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Cycling in London may seem reserved for Lycra-loving enthusiasts, Boris-biking tourists and hardcore commuters. But it doesn’t have to be that way. Here, I take advantage of Mr & Mrs Smith’s collaboration with Tokyobike – the Japanese brand that crafts super-sleek cycles – and borrow a bike free of charge (hurry, you have one weekend left to do the same) for a laid-back pedal session in East London, complete with cinnamon-bun breaks.

If you’d like to have a more lasting romance with your own fashionable ride, take a chance at winning a limited-edition Tokyobike. Just enter here by 30 April.

Now, follow along in my tyre tracks…

Shoreditch Grind, London, England

Shoreditch Grind

Fueling up
Before I can even think about putting boot to pedal, I grab my morning caffeine fix from Counter Albion on Redchurch Street. Nearby, I spot some graffiti by Thierry Noir, the famed Berlin Wall artist whose work has now become a fixture in East London. His paintings are a welcome bonus on my pre-bicycling brew run. If you need coffee options, you could also stop by the very rock ’n’ roll Shoreditch Grind on the Old Street roundabout. From there, it’s only a three-minute walk to Tokyobike’s Tabernacle Street location.

Tokyobike, London, England

Tokyobike’s Shoreditch shop

Picking my wheels
I knew Tokyobike would serve up style, but heading in, I’m completely bowled over by the minimalist-chic storefront and oh-so-pretty bicycles waiting inside. I go for a ladylike Bisou model, but also admire its slightly sportier, straight-handlebarred siblings. Then there’s colour – so many options, only one bike ride today. I bypass silver, wine-red, and mint-green frames in favour of a mustard-yellow number.

Feeling the wind in my (helmet) hair
Now that I’ve got my wheels, I head northeast toward Regent’s Canal, the wonderfully cycle-friendly waterway that slices across North London from Paddington to Limehouse. Instantly, I’m smitten with my seven-speed’s cool aesthetics, feather-light weight, butter-smooth peddaling and ease at taking on every bump in the road. I know I’ve barely just begun, but it already feels appropriate to take a carb-loading break, so I swing by Fabrique bakery behind the Geffrye Museum. Nordic-style buns of the cinnamon, vanilla and cardamom varieties are there just begging to be squirrelled away into a takeaway bag to keep mid-cycle hunger pangs at bay.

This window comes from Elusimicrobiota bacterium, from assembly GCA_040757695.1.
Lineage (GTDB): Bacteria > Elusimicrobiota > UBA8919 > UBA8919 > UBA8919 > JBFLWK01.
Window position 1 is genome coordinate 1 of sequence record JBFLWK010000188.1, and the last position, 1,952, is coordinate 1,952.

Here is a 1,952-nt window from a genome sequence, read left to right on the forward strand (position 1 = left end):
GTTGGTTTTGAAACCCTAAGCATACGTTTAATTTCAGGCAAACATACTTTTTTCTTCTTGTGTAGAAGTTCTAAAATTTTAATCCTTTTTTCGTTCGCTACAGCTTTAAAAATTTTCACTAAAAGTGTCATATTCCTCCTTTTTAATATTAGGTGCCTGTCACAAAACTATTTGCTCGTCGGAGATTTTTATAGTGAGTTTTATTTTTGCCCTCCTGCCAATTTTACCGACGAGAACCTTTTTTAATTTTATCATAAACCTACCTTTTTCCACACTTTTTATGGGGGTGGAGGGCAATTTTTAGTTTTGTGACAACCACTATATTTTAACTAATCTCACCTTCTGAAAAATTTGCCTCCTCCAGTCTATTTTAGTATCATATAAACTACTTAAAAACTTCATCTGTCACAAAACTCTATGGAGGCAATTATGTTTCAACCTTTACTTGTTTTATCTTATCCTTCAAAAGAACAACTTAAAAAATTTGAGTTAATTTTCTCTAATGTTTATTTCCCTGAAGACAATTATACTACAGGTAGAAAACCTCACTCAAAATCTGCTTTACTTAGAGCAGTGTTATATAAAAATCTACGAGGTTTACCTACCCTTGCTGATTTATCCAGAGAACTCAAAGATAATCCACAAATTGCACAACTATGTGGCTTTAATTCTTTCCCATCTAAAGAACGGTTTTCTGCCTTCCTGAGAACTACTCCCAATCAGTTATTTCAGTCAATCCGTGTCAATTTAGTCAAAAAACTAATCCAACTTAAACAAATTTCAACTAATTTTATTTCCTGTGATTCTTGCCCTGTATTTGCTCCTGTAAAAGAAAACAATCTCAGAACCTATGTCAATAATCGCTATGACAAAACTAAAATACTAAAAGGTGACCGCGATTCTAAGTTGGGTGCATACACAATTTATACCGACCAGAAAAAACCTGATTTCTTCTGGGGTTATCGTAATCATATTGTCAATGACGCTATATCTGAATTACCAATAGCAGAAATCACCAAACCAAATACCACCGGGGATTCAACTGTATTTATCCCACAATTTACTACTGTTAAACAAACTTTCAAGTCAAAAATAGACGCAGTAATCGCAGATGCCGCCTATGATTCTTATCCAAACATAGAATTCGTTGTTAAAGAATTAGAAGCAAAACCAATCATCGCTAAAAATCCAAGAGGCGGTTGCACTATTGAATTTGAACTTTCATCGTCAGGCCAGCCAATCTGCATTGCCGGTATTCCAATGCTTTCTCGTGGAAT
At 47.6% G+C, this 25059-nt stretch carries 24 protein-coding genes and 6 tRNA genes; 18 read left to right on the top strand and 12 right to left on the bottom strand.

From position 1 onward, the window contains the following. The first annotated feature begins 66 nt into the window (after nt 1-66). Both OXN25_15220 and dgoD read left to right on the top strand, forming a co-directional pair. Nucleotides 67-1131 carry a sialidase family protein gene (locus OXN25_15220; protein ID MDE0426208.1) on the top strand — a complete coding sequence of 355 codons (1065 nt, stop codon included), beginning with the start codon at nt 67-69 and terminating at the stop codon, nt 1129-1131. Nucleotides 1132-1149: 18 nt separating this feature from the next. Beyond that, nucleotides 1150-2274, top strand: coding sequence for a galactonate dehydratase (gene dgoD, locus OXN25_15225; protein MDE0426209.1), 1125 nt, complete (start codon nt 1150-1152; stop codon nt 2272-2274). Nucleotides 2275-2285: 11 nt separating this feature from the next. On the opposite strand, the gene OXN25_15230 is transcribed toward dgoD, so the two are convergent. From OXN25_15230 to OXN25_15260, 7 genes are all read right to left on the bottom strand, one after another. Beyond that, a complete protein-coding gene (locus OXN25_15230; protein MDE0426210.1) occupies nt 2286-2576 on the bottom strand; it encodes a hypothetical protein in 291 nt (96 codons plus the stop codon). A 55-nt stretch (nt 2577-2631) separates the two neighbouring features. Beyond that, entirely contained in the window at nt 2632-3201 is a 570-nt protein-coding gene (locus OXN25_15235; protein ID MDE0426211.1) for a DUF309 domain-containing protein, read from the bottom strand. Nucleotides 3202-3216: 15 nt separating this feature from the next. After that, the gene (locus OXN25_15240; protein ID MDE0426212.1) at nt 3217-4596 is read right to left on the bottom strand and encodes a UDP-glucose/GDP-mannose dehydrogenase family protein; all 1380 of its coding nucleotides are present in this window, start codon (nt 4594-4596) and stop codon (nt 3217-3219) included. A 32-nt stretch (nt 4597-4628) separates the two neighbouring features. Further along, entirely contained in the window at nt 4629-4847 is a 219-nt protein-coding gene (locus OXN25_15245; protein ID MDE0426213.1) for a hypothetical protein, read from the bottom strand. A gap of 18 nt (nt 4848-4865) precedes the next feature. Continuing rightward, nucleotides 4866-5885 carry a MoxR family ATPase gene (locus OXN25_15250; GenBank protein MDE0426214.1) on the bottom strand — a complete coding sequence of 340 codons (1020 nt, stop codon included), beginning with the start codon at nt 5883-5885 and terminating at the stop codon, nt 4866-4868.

Regent's Canal, Geffrye Museum, Fabrique Bakery, London, England

Clockwise from left: Regent’s Canal, Geffrye Museum, and cinnamon-laced cycling fuel from Fabrique

Next, I make my way east along the canal to Victoria Park for wide, cycle-ready paths and refreshing, un-Londony leafiness. I take a beat at a lakeside bench and break into that pastry. Okay, to be fair, I’m breaking into what’s left of it because I already consumed half before even leaving the bakery premises (clearly I lack self control).

The unfamiliar buzz of cycling adrenaline (actually, this could be a sugar rush… I’m more familiar with those) is coursing through my veins, so I pedal on just a bit further east and make a loop around Queen Elizabeth Olympic Park. Now feeling like a seasoned cyclist, I perfect my Tour de France game face and even pull an occasional ‘look ma, no hands!’ as I enjoy the fresh breeze on my face and glide around on my borrowed velocipede.

Finally, after working up an appetite in such a stylish way (no Lycra necessary, and only a few hairs out of place), I head back toward Shoreditch to end my adventure at Town Hall Hotel for a well-deserved meal at the Corner Room. The only thing left on my agenda is devising a way to get my hands on a Tokyobike for keeps. (Pro tip: don’t name your rented steed. I’ll miss you, Lady Karashi.)

Tokyobike, London, England

Lady Karashi (my borrowed Tokyobike), I will remember you fondly…

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